Clinic creates comprehensive care for diabetics |

Clinic creates comprehensive care for diabetics

Summit Daily/Kristin Skvorc

FRISCO – If it weren’t for Summit Community Care Clinic, Isidro Gomez wouldn’t be able to manage his diabetes well.Doctors in Mexico diagnosed Gomez with type I, or insulin dependent, diabetes when he was 16. Gomez works at a fast food restaurant, where he doesn’t receive health insurance. Test strips to check his blood sugar cost $1 each, and he needs to use three or four a day. When he can’t get test strips from the clinic, he only checks his blood sugar once a day.”If it weren’t for this clinic, I don’t know what I would do,” he said. “I don’t know any other place to go for help. If I went to the emergency room, it might cost $1,000, and I can’t afford it. Also, it is very important for me to keep healthy so I can go to work to support my (wife and 18-month-old son).”

The Care Clinic serves underinsured and uninsured people who live and work in Summit County. The clinic received $4,500 from the Holiday Fund last year and used the money to help patients purchase medication. This year, it plans to use the money to create a more comprehensive plan for diabetics to improve their overall care. Diabetes is the ninth leading cause of death in Colorado. Latinos have the highest rates of diabetes (37.5 per 100,000), as well as chronic liver disease, cervical cancer and injuries, according to the Colorado Department of Public Health and Environment.About 9 percent of the patients at the clinic have diabetes, which is up from 3 percent in 2002, said Dr. Karen Wyatt, medical director. This year, the Rotary Club donated money for lab equipment to test for kidney damage and to measure glucose levels throughout a three-month period. Now the clinic just needs to find a way to pay for test strips, the results of which allow doctors to adjust medication properly. Finding and treating the disease can prevent further complications, such as kidney failure, circulatory problems and heart disease.”It’s critical for people to get preventative care and see doctors early in the disease process so they don’t have to go to the emergency room,” Crook said, adding that people who don’t pay emergency room bills burden taxpayers and the health care system.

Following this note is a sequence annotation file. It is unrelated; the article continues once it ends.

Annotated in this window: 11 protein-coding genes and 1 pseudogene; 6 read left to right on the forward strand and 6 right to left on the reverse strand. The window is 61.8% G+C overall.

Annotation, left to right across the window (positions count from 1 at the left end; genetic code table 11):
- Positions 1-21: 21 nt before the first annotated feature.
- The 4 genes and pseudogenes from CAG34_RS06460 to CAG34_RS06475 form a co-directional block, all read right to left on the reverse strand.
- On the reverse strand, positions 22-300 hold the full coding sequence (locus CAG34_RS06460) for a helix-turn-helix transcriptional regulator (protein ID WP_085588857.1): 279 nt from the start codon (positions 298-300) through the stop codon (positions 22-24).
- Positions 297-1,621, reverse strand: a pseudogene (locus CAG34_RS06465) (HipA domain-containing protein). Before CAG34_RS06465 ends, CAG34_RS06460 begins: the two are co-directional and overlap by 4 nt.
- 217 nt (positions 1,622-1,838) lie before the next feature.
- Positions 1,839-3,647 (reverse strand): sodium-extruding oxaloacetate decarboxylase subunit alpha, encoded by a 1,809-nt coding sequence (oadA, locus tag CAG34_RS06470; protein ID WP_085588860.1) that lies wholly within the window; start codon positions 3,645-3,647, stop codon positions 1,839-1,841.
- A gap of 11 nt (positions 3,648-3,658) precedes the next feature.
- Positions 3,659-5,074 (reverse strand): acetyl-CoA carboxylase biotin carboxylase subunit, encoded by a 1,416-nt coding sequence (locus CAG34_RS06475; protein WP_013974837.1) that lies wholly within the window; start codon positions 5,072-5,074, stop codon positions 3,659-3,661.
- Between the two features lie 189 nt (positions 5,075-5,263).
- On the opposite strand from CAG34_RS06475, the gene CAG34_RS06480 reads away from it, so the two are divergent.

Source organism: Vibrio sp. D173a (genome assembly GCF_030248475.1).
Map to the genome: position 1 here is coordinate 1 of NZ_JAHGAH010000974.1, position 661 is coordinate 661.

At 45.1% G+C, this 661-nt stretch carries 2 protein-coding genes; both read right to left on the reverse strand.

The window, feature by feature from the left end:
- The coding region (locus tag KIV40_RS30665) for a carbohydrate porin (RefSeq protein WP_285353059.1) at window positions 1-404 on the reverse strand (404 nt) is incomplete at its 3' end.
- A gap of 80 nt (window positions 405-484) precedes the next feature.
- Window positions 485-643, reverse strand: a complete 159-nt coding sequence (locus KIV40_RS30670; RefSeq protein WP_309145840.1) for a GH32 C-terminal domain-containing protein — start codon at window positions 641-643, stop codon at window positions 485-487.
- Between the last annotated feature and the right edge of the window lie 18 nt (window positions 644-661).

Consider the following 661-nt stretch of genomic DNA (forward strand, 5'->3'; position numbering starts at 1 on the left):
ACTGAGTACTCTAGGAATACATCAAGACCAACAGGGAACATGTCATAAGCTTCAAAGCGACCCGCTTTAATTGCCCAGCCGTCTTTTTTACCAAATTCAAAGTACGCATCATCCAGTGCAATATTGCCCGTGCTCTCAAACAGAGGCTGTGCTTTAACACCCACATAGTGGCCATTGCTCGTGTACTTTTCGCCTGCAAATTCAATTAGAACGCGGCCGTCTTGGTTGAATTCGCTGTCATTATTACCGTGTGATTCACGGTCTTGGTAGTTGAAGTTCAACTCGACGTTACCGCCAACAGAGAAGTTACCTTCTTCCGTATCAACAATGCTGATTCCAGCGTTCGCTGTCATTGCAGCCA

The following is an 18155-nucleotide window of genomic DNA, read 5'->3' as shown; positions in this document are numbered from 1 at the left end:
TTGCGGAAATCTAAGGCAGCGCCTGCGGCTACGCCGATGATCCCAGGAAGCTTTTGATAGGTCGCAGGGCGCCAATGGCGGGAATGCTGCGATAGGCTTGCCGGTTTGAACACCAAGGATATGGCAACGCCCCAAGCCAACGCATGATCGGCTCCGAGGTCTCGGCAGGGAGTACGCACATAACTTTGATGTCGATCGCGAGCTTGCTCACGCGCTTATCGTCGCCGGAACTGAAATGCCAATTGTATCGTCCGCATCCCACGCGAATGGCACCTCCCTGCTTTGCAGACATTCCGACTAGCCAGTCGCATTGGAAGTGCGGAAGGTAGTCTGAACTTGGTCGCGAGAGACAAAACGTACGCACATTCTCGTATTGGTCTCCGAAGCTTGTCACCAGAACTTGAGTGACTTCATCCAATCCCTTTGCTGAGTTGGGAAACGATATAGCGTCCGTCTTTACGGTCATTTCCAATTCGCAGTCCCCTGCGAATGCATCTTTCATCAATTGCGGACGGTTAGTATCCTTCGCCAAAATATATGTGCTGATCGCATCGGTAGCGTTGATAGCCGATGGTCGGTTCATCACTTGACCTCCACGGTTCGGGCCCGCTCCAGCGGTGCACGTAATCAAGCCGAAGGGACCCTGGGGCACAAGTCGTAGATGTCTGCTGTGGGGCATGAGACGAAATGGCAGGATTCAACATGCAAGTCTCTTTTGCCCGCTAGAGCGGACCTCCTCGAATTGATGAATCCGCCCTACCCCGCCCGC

From January through September, the clinic has treated 1,061 patients, Wyatt said. It collaborates with the school clinics, which refer kids – and often their families – to the Summit Community Care Clinic.Last year, it expanded its hours from two evenings a week to three days (Monday and Wednesday and Friday). It is staffed by a grant-funded doctor, a physician’s assistant, a staff member and a number of volunteer physicians, interpreters, nurses and other aides. Crook said they plan to expand their hours again once the clinic moves into the new medical building next to St. Anthony’s Summit Medical Center, scheduled to open in September. She’s also hoping money from tobacco taxes will fund costs of staying open longer, but she won’t know if the clinic will receive the grant until January.In the last year or so, clinic employees have seen more children who need medication and more patients using the clinic as their primary care facility to treat chronic problems such as diabetes and high blood pressure, Crook said.The clinic began 12 years ago and receives other assistance from grants, The Summit Foundation, the government and the Summit Medical Center. It charges patients fees based on a sliding scale.

“They always spend time with you, and they call you when they say they’re going to call,” said Carrie Smith, who the care clinic helped with her diabetes last year. “They answer all of your questions. Nothing’s ever rushed. It helps when someone makes you feel good instead of making you feel like a loser. They take care of you like you’re a full-paying patient.””I’m just really thankful to the community for having the clinic,” Crook said. “It’s unusual for a community this size to be able to sustain a community clinic. We do it because we have such good support from the physicians, the government and the people. It’s really a testament to the community spirit.”Kimberly Nicoletti can be reached at (970) 668-3998, ext. 13624, or at

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